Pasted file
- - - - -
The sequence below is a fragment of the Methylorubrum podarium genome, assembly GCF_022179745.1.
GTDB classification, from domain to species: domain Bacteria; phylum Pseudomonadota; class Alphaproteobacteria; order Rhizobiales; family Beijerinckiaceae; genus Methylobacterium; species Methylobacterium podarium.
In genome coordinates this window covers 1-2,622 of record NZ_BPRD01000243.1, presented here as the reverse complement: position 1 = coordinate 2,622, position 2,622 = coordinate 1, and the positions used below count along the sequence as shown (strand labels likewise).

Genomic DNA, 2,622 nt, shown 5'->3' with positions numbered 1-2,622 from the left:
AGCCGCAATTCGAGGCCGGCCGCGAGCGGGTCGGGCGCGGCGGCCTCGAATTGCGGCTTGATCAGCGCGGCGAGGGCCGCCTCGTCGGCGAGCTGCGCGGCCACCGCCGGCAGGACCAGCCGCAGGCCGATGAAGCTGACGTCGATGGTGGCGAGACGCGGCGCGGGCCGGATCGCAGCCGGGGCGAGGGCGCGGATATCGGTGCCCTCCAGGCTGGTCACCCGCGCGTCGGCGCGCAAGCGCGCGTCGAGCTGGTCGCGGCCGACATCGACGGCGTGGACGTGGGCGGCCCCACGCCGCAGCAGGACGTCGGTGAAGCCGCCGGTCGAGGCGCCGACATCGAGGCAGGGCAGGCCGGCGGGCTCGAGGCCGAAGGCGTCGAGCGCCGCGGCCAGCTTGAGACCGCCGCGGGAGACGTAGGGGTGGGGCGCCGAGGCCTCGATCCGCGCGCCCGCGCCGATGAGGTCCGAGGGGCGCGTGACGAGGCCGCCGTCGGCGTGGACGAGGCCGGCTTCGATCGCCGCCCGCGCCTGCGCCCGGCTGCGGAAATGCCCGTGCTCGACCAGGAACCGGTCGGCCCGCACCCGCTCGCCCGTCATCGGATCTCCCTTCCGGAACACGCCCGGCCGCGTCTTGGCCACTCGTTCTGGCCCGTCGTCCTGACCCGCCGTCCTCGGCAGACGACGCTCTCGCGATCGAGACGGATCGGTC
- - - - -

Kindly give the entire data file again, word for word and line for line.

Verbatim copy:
The sequence below is a fragment of the Methylorubrum podarium genome, assembly GCF_022179745.1.
GTDB classification, from domain to species: domain Bacteria; phylum Pseudomonadota; class Alphaproteobacteria; order Rhizobiales; family Beijerinckiaceae; genus Methylobacterium; species Methylobacterium podarium.
In genome coordinates this window covers 1-2,622 of record NZ_BPRD01000243.1, presented here as the reverse complement: position 1 = coordinate 2,622, position 2,622 = coordinate 1, and the positions used below count along the sequence as shown (strand labels likewise).

Genomic DNA, 2,622 nt, shown 5'->3' with positions numbered 1-2,622 from the left:
AGCCGCAATTCGAGGCCGGCCGCGAGCGGGTCGGGCGCGGCGGCCTCGAATTGCGGCTTGATCAGCGCGGCGAGGGCCGCCTCGTCGGCGAGCTGCGCGGCCACCGCCGGCAGGACCAGCCGCAGGCCGATGAAGCTGACGTCGATGGTGGCGAGACGCGGCGCGGGCCGGATCGCAGCCGGGGCGAGGGCGCGGATATCGGTGCCCTCCAGGCTGGTCACCCGCGCGTCGGCGCGCAAGCGCGCGTCGAGCTGGTCGCGGCCGACATCGACGGCGTGGACGTGGGCGGCCCCACGCCGCAGCAGGACGTCGGTGAAGCCGCCGGTCGAGGCGCCGACATCGAGGCAGGGCAGGCCGGCGGGCTCGAGGCCGAAGGCGTCGAGCGCCGCGGCCAGCTTGAGACCGCCGCGGGAGACGTAGGGGTGGGGCGCCGAGGCCTCGATCCGCGCGCCCGCGCCGATGAGGTCCGAGGGGCGCGTGACGAGGCCGCCGTCGGCGTGGACGAGGCCGGCTTCGATCGCCGCCCGCGCCTGCGCCCGGCTGCGGAAATGCCCGTGCTCGACCAGGAACCGGTCGGCCCGCACCCGCTCGCCCGTCATCGGATCTCCCTTCCGGAACACGCCCGGCCGCGTCTTGGCCACTCGTTCTGGCCCGTCGTCCTGACCCGCCGTCCTCGGCAGACGACGCTCTCGCGATCGAGACGGATCGGTC